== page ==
I couldn’t play an instrument at the time. The frustration of playing other people’s songs made me learn guitar – just enough so I could write songs myself. Felt much better about it all then – came to realise that was what really interested me.
So when I came to London to go to the Royal College of Art, I formed Ultravox. The idea came from a discussion on ‘Design for the Real World’. All about working with the materials you know, rather than some academic version of Fine Art. So the band became my Real World Art project. I was trying to somehow wrestle all that previous stuff into a single form. I’m still wrestling.
This liking for Europe allowed an unrockist attitude to music, so I was ready for German music, Neu! and Synthesizers, when they arrived.
Neu! were also punk way before it hit Britain – around the same time it evolved in New York and Detroit. We were the last in line. By the time it hit here, Germany had moved on to evolve Electronica proper in the early versions of Cluster, Michael Rother, Bauman, Conny Plank, Tangerine Dream and Kraftwerk. I was still much more in tune with Europe than Britain at that moment.
Post Ultravox and early punk your music evolved with more of an electronic synthesized sound do you think that is when the music and visual fusion really came into its own?
Yes. Away from the band format, and all that formalized rockist lifestyle. I was finally free to shape things the way I really wanted. We’d begun to work with electronics in the band, but I urgently wanted to see how far you could actually take all this stuff – drum machines, synthesizers, recording, processing. I became aware of a set of completely absorbing possible futures, all multiplying under my excited gaze.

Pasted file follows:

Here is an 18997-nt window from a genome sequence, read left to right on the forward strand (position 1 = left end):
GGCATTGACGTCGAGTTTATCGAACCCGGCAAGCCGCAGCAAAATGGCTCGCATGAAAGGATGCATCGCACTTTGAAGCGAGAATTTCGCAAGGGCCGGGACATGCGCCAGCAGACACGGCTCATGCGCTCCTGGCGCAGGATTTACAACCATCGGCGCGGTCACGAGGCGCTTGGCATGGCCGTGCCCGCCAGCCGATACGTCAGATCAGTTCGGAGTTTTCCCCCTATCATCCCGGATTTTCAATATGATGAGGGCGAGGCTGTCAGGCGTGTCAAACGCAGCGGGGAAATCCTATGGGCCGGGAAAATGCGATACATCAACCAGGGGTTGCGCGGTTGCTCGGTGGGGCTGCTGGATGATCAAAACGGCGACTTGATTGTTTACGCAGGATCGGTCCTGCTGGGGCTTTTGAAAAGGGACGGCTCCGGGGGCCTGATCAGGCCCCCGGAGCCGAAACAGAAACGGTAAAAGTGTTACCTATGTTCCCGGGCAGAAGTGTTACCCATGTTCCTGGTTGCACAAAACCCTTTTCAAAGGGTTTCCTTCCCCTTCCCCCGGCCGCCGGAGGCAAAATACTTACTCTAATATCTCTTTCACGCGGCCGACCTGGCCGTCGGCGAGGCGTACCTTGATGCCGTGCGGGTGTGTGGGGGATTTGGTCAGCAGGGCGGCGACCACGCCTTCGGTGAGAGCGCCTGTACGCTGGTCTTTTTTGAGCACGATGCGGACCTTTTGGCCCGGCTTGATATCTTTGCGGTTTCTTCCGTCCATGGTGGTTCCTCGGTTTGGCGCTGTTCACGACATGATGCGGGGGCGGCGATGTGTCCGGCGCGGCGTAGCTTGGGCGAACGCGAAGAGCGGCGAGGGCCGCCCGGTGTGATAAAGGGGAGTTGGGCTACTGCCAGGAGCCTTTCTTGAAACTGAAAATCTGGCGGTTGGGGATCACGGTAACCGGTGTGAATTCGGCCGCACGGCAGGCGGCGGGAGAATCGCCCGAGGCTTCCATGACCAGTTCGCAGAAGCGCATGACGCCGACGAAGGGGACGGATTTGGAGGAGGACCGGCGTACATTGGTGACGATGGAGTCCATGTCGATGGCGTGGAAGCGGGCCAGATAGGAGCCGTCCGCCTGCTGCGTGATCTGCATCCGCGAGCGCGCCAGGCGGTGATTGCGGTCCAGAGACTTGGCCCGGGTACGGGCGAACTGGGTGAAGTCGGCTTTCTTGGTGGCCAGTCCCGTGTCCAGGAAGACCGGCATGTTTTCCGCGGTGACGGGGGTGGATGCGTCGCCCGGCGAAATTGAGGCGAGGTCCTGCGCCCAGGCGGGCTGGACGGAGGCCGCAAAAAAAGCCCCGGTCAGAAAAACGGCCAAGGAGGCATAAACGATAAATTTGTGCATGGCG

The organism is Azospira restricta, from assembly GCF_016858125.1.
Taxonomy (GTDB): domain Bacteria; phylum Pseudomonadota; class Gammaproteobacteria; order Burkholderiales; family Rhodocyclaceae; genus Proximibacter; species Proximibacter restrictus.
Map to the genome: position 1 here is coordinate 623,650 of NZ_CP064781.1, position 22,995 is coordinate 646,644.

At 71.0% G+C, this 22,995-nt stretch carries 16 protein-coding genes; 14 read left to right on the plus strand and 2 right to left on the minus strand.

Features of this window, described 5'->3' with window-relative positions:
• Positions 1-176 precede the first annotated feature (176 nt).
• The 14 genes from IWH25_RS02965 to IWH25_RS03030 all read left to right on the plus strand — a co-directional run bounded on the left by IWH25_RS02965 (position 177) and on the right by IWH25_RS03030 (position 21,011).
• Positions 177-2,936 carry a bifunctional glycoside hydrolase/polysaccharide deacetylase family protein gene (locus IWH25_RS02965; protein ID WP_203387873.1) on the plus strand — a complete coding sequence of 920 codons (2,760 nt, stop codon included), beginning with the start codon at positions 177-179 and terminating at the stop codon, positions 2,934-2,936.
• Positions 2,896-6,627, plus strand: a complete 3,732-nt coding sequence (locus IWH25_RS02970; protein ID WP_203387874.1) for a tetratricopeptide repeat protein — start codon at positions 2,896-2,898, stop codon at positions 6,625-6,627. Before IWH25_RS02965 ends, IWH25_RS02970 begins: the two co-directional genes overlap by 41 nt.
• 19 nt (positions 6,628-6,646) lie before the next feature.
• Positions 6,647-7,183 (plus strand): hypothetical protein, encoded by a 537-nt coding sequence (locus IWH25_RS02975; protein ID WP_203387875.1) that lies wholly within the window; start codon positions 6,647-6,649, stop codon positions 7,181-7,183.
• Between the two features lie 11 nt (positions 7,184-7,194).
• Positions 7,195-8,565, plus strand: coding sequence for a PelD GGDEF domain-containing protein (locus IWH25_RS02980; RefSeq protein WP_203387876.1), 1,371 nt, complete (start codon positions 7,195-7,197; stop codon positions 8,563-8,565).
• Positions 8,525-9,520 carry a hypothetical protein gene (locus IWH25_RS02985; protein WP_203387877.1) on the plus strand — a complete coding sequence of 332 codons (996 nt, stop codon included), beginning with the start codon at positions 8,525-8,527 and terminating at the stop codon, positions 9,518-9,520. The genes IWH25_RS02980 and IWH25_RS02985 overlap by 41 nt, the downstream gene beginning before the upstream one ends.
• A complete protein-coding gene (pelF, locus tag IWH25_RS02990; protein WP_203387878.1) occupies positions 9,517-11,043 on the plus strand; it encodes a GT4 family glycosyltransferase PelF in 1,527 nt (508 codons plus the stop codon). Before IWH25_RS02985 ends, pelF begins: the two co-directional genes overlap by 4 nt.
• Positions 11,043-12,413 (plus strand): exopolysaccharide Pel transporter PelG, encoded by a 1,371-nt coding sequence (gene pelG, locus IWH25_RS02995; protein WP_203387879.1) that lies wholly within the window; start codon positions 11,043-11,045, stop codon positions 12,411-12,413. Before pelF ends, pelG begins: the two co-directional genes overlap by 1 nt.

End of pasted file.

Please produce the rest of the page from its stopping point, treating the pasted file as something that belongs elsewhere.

You are a prolific artist and very collaborative – Robin Guthrie (Cocteau Twins), Steve Jansen (Japan), Paul Daley (Leftfield) etc.† Do you have a future wish list of collaborators?
Oh yes – Aphex Twin. Mira from Ladytron, who has a unique way with analogue synths and a beautiful unrecognised voice. Billy Currie and Rob Simon who interplay so well together- I think that still has some way to go. I’d like to do some work with Phil Manzanera – one of the all time great guitarists.
Collaboration seems to be entering other areas too – like film and writing.
Kazuo Ishiguro is someone I have some ideas for. A really world class fiction writer is rare in Britain now, and he is that for sure.
Paul Auster and Michael Chabon and Doctorow in New York are all producing wonderful stuff. Adam Curtis, too – he’s made some of the most magnificent documentaries I’ve ever seen. And Katie Mitchell some of the most imaginative theatrical production work – she made the close-up possible in theatre – quite an achievement, that merging of entire forms via technology and intelligence.
I can see the intersection of many of these threads turning into something wondrously fertile. Just want to edge into the conversation a little.
You have participated with art organisation, ArtHertz with the screenings of your short films as part of the Rushes Soho Shorts Festival for the last two years.† You are working on some new films for next year. Can you tell us more?
I met up with Iain Sinclair recently. He wrote London Orbital, that marvelous book of unrecognized omnipresent London. He has lots of film records of his life and times and we’re beginning to work on a project.
Sinclair really initiated the thread of new London writing – via his seminal influence on Hawksmoor, by Peter Ackroyd. An entire genre has since resulted. I think he’s a central writer to this phase of British literature, in a similar way that Ballard was recently been revealed to be.
So, a core of writers with vision, direction and relevance is now becoming visible. Ballard and Sinclair and Ishiguro are the new axis.
About time, too. British writing – especially fiction- had got into an embarrassing dead end. All a bit self important and irrelevant.